He found his mother “with a frying pan raised over her head” as “the disembodied arm” of a “guy too high to offer much resistance” to the police was reaching in through the window of the kitchen door he had smashed trying to unlock the deadbolt. His mother shouted “with more resolve than panic” that she had just called the police. “She didn’t scare easily.” This recently released parolee, who had been in Jackson State Prison for rape, claimed to the arresting officer that Young’s mom was his girlfriend, and they’d had a little spat. “‘He’s not my type,’ my mom responded … Typical 3 a.m. humor in Flint,” Young concludes.
Despite its wide focus, probing the history, racial dynamics, oddball culture and budgetary plight of Flint, Teardown is a quick read. The depiction of Young’s first visit to a handgun shooting range with a Flint old-timer is hilarious, as are his wife Traci’s curt reactions to his increasing obsession with Flint. It is unfortunate that the author does not appear to be familiar with building deconstruction as an environmentally and community-friendly alternative to demolition, one that’s successfully being employed in some decaying suburbs of Detroit as a green jobs program, for example, through the WARM Training Center. But this did not sour my interest in the critical question of how Flint might be turned around.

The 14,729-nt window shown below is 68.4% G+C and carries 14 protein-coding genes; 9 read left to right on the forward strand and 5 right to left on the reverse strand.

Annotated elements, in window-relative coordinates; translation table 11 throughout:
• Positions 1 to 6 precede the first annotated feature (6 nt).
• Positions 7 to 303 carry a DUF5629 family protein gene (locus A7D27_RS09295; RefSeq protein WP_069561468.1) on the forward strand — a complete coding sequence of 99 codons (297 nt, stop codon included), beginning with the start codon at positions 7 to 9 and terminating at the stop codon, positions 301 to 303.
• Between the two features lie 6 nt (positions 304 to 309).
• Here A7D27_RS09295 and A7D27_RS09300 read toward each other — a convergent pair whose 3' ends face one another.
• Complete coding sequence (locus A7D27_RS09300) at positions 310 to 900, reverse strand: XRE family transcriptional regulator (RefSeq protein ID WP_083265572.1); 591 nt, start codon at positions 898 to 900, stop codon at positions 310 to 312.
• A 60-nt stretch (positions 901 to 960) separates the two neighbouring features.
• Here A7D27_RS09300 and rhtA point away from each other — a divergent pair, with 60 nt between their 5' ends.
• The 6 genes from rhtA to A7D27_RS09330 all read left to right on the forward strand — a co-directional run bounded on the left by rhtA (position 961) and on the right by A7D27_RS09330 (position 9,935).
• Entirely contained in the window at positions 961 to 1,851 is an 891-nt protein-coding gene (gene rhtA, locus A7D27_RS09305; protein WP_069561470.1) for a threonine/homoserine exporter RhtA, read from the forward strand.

Young constructs an especially compelling character study of Dan Kildee, the controversial former president of the Genesee County Land Bank and a current congressman. Kildee advocates intentionally shrinking the size of depopulating industrial cities such as Detroit, Baltimore, Cleveland and Buffalo, using a regional approach that redistributes and reinvests real estate wealth. Young comes to appreciate how Flint residents who have not fled in the face of the city’s long decline see things. With regard to the shrinking-city plan he says that, though it “could be criticized for taking away the hopes and aspirations of Flint residents, it did give them a place to focus their anger about how this all came to pass. They couldn’t exactly give an abstraction like ‘deindustrialization’ or ‘globalization’ a piece of their mind.”